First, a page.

The skies over the North Atlantic could be getting a bit more crowded.
On Tuesday, JetBlue Airways CEO Robin Hayes hinted during a call with investors that the New York-based airline could launch service to Europe from the East Coast of the United States around the end of the decade.
The timing of the news centered on JetBlue’s announcement of an order for 30 Airbus A321 aircraft worth up $3.6 billion at list prices.
More specifically, the announcement said that as many as 15 of the planes could be optioned to be the next generation A321neo LR.
“This enhanced aeroplane type could very well be a game changer for us and provide us the ability to start JetBlue flights to Europe from other East Cost focus cities should we choose to do so,” Hayes said on the call.
— JetBlue Airways (@JetBlue) July 26, 2016
The A321neo LR (“neo” stands for new engine option; “LR” stands for longer range) can seat up to 240 passengers with a range up to 4,600 miles — making it ideal for transatlantic flights.
In recent years, the boutique airline abandoned its all-economy-class business model and launched an award-winning Mint premium cabin. Mint is currently available on many of JetBlue’s transcontinental flights and will be available on its routes to Europe.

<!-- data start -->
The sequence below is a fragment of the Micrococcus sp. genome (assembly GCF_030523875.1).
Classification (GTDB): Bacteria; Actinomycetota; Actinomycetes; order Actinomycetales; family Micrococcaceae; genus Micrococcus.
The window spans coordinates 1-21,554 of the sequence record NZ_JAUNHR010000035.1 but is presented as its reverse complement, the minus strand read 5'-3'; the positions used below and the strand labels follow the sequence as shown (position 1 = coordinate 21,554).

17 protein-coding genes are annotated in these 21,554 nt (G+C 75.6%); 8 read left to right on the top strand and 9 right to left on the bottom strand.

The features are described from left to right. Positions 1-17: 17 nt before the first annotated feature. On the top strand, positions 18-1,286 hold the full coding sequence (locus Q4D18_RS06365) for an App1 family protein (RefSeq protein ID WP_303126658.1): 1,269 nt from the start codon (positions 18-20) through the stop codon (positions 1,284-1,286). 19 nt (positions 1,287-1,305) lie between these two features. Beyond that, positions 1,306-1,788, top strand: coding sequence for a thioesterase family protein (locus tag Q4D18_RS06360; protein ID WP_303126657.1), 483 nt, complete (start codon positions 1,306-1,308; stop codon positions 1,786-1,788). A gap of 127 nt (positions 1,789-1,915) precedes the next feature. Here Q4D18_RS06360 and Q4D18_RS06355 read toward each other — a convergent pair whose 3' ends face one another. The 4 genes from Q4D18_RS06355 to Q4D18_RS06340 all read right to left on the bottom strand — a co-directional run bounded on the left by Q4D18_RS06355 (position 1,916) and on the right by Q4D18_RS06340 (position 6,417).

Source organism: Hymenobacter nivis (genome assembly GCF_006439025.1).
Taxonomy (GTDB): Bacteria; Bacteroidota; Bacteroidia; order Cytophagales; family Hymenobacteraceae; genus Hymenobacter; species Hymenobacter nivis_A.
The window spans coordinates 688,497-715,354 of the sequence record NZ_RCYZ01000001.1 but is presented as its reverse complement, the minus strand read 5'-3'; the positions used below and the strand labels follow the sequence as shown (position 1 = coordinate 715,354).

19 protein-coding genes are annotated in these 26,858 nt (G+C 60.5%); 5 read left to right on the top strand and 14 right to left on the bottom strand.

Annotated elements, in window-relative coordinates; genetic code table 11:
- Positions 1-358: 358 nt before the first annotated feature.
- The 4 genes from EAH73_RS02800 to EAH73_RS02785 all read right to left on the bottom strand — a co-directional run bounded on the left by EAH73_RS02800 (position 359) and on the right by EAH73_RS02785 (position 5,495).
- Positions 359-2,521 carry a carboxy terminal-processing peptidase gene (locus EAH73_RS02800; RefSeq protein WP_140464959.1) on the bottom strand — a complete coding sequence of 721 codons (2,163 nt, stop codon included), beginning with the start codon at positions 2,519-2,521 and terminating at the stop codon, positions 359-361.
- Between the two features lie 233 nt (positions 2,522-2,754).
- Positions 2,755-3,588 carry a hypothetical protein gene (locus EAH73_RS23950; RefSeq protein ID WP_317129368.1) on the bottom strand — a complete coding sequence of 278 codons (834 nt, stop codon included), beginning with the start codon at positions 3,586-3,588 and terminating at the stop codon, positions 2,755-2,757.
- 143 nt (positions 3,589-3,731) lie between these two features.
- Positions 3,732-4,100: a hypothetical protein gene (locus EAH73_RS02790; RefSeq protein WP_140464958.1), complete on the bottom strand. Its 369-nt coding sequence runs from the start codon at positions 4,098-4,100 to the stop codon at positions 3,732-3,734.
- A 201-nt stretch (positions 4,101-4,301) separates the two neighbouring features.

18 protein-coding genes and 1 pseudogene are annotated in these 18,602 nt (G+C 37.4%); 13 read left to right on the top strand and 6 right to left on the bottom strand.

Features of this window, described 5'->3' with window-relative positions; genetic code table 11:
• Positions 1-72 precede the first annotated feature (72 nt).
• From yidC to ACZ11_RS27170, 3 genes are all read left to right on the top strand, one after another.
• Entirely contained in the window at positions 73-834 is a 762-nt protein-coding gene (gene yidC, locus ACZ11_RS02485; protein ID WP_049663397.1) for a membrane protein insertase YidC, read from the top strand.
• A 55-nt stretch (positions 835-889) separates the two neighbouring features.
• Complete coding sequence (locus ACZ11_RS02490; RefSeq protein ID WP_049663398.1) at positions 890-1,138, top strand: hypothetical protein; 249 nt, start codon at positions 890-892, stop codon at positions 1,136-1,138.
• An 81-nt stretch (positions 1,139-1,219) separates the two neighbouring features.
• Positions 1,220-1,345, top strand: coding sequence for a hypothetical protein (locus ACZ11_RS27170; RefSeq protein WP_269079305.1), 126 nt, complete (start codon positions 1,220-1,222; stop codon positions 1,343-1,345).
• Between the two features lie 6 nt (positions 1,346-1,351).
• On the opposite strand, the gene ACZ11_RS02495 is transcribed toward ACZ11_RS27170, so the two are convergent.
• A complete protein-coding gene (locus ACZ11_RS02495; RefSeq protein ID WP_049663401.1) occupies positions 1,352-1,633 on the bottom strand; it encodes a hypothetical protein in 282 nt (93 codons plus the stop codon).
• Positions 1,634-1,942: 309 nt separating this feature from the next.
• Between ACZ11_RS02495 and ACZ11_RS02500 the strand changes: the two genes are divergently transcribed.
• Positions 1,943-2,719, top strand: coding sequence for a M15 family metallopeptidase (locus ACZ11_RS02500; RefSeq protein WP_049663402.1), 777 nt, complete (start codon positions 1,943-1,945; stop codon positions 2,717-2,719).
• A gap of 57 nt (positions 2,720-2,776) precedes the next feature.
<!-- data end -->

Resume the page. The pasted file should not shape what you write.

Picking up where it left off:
Currently, more than 80% of the flights across the Atlantic are operated by American, Delta, United, and their respective alliance partners. However, several low-cost and boutique carriers such as Norwegian Air and Iceland’s WOW have attempted to edge in on the crowded, but highly lucrative, market.
JetBlue’s entry into the transatlantic market could also play a role in the on-going dispute between the Middle East’s three mega-airlines and the three US legacy carriers.
JetBlue currently has a codeshare agreement with Dubai’s Emirates that allows the two airlines to sell tickets on each other’s flights. The launch of JetBlue flights to Europe could, in theory, give Emirates a back door into flights over the North Atlantic.
Although Emirates currently operates a route between Milan and New York, it doesn’t offer service between any other US city and major destinations in Northern and Western Europe.
According to Airbus, many of the 30 A321s in the announced order will be produced at the company’s factory in Mobile, Alabama. Including Tuesday’s order, JetBlue currently has 116 Airbus A320 and A321 aircraft on order. JetBlue expects Airbus to deliver this latest batch of aircraft over the next seven years, with the A321neo LR aircraft starting after 2019.